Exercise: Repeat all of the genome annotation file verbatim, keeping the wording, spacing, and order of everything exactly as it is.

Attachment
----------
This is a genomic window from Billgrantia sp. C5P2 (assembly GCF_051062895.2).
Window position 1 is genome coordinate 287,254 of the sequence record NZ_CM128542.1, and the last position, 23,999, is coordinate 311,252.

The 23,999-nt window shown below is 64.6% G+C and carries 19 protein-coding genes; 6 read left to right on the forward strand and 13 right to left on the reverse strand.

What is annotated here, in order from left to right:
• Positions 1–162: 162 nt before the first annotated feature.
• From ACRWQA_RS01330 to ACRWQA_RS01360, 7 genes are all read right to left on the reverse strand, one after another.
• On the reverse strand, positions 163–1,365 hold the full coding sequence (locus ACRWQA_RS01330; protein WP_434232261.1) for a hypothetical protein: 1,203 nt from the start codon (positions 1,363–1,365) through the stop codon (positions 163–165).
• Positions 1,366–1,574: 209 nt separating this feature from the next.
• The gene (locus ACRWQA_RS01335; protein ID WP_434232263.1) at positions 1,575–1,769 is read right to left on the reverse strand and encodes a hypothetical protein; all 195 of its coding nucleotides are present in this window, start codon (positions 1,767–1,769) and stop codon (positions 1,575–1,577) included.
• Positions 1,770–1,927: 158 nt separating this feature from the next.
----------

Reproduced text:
This is a genomic window from Billgrantia sp. C5P2 (assembly GCF_051062895.2).
Window position 1 is genome coordinate 287,254 of the sequence record NZ_CM128542.1, and the last position, 23,999, is coordinate 311,252.

The 23,999-nt window shown below is 64.6% G+C and carries 19 protein-coding genes; 6 read left to right on the forward strand and 13 right to left on the reverse strand.

What is annotated here, in order from left to right:
• Positions 1–162: 162 nt before the first annotated feature.
• From ACRWQA_RS01330 to ACRWQA_RS01360, 7 genes are all read right to left on the reverse strand, one after another.
• On the reverse strand, positions 163–1,365 hold the full coding sequence (locus ACRWQA_RS01330; protein WP_434232261.1) for a hypothetical protein: 1,203 nt from the start codon (positions 1,363–1,365) through the stop codon (positions 163–165).
• Positions 1,366–1,574: 209 nt separating this feature from the next.
• The gene (locus ACRWQA_RS01335; protein ID WP_434232263.1) at positions 1,575–1,769 is read right to left on the reverse strand and encodes a hypothetical protein; all 195 of its coding nucleotides are present in this window, start codon (positions 1,767–1,769) and stop codon (positions 1,575–1,577) included.
• Positions 1,770–1,927: 158 nt separating this feature from the next.